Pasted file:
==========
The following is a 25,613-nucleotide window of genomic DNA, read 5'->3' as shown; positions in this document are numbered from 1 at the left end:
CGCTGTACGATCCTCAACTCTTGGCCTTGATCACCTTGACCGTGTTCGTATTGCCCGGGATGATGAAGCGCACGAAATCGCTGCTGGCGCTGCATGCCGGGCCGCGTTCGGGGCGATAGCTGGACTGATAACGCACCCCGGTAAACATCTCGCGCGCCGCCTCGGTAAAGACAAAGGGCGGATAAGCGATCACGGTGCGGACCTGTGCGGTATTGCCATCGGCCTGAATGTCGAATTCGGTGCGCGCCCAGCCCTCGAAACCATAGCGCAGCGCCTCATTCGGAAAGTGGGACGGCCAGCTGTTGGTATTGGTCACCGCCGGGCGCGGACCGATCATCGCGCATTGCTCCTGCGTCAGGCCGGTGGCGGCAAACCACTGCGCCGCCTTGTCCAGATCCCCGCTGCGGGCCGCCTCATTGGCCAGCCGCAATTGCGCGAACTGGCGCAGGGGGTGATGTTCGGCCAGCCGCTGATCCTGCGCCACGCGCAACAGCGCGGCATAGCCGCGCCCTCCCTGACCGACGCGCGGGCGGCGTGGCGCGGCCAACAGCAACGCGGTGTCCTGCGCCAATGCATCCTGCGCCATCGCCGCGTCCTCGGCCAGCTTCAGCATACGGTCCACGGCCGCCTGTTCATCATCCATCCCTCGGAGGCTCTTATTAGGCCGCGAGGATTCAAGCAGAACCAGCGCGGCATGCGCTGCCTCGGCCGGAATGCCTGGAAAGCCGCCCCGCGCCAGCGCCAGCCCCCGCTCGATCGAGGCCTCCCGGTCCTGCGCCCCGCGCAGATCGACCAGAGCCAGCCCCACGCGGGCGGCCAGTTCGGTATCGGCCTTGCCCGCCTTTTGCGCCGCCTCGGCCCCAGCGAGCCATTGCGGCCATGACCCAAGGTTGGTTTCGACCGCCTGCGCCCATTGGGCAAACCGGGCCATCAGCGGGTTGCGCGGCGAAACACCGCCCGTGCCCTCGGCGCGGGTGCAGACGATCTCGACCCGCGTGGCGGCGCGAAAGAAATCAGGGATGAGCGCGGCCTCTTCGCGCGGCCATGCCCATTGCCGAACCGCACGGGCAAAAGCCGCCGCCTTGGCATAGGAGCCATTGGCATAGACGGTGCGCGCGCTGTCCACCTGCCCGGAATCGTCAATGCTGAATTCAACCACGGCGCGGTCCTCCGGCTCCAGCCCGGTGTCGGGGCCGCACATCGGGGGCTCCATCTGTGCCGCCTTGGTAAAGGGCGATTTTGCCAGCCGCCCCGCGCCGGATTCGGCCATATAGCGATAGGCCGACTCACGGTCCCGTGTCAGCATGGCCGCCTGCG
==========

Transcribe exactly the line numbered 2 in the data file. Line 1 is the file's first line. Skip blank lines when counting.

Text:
CGCTGTACGATCCTCAACTCTTGGCCTTGATCACCTTGACCGTGTTCGTATTGCCCGGGATGATGAAGCGCACGAAATCGCTGCTGGCGCTGCATGCCGGGCCGCGTTCGGGGCGATAGCTGGACTGATAACGCACCCCGGTAAACATCTCGCGCGCCGCCTCGGTAAAGACAAAGGGCGGATAAGCGATCACGGTGCGGACCTGTGCGGTATTGCCATCGGCCTGAATGTCGAATTCGGTGCGCGCCCAGCCCTCGAAACCATAGCGCAGCGCCTCATTCGGAAAGTGGGACGGCCAGCTGTTGGTATTGGTCACCGCCGGGCGCGGACCGATCATCGCGCATTGCTCCTGCGTCAGGCCGGTGGCGGCAAACCACTGCGCCGCCTTGTCCAGATCCCCGCTGCGGGCCGCCTCATTGGCCAGCCGCAATTGCGCGAACTGGCGCAGGGGGTGATGTTCGGCCAGCCGCTGATCCTGCGCCACGCGCAACAGCGCGGCATAGCCGCGCCCTCCCTGACCGACGCGCGGGCGGCGTGGCGCGGCCAACAGCAACGCGGTGTCCTGCGCCAATGCATCCTGCGCCATCGCCGCGTCCTCGGCCAGCTTCAGCATACGGTCCACGGCCGCCTGTTCATCATCCATCCCTCGGAGGCTCTTATTAGGCCGCGAGGATTCAAGCAGAACCAGCGCGGCATGCGCTGCCTCGGCCGGAATGCCTGGAAAGCCGCCCCGCGCCAGCGCCAGCCCCCGCTCGATCGAGGCCTCCCGGTCCTGCGCCCCGCGCAGATCGACCAGAGCCAGCCCCACGCGGGCGGCCAGTTCGGTATCGGCCTTGCCCGCCTTTTGCGCCGCCTCGGCCCCAGCGAGCCATTGCGGCCATGACCCAAGGTTGGTTTCGACCGCCTGCGCCCATTGGGCAAACCGGGCCATCAGCGGGTTGCGCGGCGAAACACCGCCCGTGCCCTCGGCGCGGGTGCAGACGATCTCGACCCGCGTGGCGGCGCGAAAGAAATCAGGGATGAGCGCGGCCTCTTCGCGCGGCCATGCCCATTGCCGAACCGCACGGGCAAAAGCCGCCGCCTTGGCATAGGAGCCATTGGCATAGACGGTGCGCGCGCTGTCCACCTGCCCGGAATCGTCAATGCTGAATTCAACCACGGCGCGGTCCTCCGGCTCCAGCCCGGTGTCGGGGCCGCACATCGGGGGCTCCATCTGTGCCGCCTTGGTAAAGGGCGATTTTGCCAGCCGCCCCGCGCCGGATTCGGCCATATAGCGATAGGCCGACTCACGGTCCCGTGTCAGCATGGCCGCCTGCG